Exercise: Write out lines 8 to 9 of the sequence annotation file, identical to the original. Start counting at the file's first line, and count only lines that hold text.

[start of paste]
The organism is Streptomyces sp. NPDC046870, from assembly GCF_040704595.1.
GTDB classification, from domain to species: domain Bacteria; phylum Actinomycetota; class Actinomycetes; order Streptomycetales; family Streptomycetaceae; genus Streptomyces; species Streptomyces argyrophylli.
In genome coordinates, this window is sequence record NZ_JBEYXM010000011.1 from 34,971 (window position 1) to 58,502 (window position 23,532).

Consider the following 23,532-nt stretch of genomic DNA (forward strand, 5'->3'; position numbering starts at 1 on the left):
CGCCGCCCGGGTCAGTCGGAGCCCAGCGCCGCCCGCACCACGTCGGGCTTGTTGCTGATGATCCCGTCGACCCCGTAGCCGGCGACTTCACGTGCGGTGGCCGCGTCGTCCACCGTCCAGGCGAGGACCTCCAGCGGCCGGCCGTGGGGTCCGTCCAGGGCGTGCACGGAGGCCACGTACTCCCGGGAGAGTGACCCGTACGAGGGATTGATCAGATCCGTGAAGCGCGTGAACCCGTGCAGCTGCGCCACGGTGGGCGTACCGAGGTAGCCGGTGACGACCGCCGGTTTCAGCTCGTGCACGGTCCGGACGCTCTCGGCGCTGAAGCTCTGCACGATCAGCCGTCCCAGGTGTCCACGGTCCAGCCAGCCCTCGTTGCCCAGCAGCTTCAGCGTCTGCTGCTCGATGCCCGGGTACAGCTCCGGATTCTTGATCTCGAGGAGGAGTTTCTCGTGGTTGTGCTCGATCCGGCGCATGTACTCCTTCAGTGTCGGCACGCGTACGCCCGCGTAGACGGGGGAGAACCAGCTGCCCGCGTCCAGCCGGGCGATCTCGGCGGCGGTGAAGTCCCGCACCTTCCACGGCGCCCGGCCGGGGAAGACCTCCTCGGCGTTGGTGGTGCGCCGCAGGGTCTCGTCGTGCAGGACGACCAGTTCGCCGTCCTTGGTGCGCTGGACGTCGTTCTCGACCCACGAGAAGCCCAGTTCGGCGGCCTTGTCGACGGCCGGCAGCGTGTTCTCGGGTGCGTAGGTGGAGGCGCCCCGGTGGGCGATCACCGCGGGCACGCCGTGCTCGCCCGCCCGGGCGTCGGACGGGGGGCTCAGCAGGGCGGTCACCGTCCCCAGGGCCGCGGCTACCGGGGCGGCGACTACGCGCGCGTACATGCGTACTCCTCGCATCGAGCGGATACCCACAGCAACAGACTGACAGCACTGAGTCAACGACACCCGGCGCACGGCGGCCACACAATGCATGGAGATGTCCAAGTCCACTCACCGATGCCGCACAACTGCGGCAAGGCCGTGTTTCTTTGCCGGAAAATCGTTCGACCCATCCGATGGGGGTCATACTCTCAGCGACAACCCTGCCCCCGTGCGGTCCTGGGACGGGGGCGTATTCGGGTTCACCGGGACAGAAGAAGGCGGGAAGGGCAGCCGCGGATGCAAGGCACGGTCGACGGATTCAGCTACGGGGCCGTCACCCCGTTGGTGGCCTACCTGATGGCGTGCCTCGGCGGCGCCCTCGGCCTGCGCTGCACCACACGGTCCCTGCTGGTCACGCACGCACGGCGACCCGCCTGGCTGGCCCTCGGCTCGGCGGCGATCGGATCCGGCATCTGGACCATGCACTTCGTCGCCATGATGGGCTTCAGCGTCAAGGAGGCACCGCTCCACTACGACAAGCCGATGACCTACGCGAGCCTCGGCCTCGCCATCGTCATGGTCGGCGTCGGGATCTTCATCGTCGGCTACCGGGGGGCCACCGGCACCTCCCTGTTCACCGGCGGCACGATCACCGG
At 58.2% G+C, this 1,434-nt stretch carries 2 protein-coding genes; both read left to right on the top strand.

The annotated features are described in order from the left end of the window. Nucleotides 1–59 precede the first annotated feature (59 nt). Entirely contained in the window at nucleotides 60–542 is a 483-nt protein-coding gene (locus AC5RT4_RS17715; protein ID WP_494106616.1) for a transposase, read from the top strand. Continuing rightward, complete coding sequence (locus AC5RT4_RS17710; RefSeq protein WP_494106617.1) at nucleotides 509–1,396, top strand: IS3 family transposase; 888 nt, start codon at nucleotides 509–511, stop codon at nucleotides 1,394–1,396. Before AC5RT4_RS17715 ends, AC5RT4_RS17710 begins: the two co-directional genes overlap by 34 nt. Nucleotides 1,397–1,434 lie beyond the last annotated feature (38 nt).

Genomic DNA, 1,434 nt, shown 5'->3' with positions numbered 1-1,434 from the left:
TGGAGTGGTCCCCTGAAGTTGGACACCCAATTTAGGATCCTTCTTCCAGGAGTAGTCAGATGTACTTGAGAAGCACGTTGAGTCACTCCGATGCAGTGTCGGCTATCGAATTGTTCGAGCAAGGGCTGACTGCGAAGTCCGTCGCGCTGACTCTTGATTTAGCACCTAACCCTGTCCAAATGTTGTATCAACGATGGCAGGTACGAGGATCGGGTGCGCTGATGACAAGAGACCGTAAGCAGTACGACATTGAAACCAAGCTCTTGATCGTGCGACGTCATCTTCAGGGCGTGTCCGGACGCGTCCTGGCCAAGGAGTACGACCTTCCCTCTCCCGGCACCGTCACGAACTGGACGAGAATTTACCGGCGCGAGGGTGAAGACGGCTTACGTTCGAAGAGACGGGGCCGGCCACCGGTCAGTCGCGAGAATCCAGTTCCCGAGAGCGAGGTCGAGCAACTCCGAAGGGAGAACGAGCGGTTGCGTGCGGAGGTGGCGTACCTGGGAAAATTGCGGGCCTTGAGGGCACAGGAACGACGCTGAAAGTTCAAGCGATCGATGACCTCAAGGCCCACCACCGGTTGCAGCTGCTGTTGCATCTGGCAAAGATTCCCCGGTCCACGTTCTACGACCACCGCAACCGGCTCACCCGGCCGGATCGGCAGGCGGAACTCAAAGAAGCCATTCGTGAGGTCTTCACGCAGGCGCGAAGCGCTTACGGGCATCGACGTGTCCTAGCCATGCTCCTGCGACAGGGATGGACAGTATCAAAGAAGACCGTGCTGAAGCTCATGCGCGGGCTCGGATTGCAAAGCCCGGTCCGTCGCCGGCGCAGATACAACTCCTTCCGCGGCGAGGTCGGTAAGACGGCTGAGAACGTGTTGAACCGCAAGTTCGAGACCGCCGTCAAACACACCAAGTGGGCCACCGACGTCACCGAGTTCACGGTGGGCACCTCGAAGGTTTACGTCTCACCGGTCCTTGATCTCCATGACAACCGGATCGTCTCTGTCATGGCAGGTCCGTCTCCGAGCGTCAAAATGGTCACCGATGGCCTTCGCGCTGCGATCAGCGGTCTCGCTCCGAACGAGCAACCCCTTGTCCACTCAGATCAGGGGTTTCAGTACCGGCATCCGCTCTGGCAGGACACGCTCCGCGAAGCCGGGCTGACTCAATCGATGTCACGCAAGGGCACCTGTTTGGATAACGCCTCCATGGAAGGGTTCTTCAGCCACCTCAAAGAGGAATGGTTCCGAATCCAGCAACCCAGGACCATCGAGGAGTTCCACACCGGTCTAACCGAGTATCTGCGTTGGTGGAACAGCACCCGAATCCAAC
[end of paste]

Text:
Genomic DNA, 1,434 nt, shown 5'->3' with positions numbered 1-1,434 from the left:
TGGAGTGGTCCCCTGAAGTTGGACACCCAATTTAGGATCCTTCTTCCAGGAGTAGTCAGATGTACTTGAGAAGCACGTTGAGTCACTCCGATGCAGTGTCGGCTATCGAATTGTTCGAGCAAGGGCTGACTGCGAAGTCCGTCGCGCTGACTCTTGATTTAGCACCTAACCCTGTCCAAATGTTGTATCAACGATGGCAGGTACGAGGATCGGGTGCGCTGATGACAAGAGACCGTAAGCAGTACGACATTGAAACCAAGCTCTTGATCGTGCGACGTCATCTTCAGGGCGTGTCCGGACGCGTCCTGGCCAAGGAGTACGACCTTCCCTCTCCCGGCACCGTCACGAACTGGACGAGAATTTACCGGCGCGAGGGTGAAGACGGCTTACGTTCGAAGAGACGGGGCCGGCCACCGGTCAGTCGCGAGAATCCAGTTCCCGAGAGCGAGGTCGAGCAACTCCGAAGGGAGAACGAGCGGTTGCGTGCGGAGGTGGCGTACCTGGGAAAATTGCGGGCCTTGAGGGCACAGGAACGACGCTGAAAGTTCAAGCGATCGATGACCTCAAGGCCCACCACCGGTTGCAGCTGCTGTTGCATCTGGCAAAGATTCCCCGGTCCACGTTCTACGACCACCGCAACCGGCTCACCCGGCCGGATCGGCAGGCGGAACTCAAAGAAGCCATTCGTGAGGTCTTCACGCAGGCGCGAAGCGCTTACGGGCATCGACGTGTCCTAGCCATGCTCCTGCGACAGGGATGGACAGTATCAAAGAAGACCGTGCTGAAGCTCATGCGCGGGCTCGGATTGCAAAGCCCGGTCCGTCGCCGGCGCAGATACAACTCCTTCCGCGGCGAGGTCGGTAAGACGGCTGAGAACGTGTTGAACCGCAAGTTCGAGACCGCCGTCAAACACACCAAGTGGGCCACCGACGTCACCGAGTTCACGGTGGGCACCTCGAAGGTTTACGTCTCACCGGTCCTTGATCTCCATGACAACCGGATCGTCTCTGTCATGGCAGGTCCGTCTCCGAGCGTCAAAATGGTCACCGATGGCCTTCGCGCTGCGATCAGCGGTCTCGCTCCGAACGAGCAACCCCTTGTCCACTCAGATCAGGGGTTTCAGTACCGGCATCCGCTCTGGCAGGACACGCTCCGCGAAGCCGGGCTGACTCAATCGATGTCACGCAAGGGCACCTGTTTGGATAACGCCTCCATGGAAGGGTTCTTCAGCCACCTCAAAGAGGAATGGTTCCGAATCCAGCAACCCAGGACCATCGAGGAGTTCCACACCGGTCTAACCGAGTATCTGCGTTGGTGGAACAGCACCCGAATCCAAC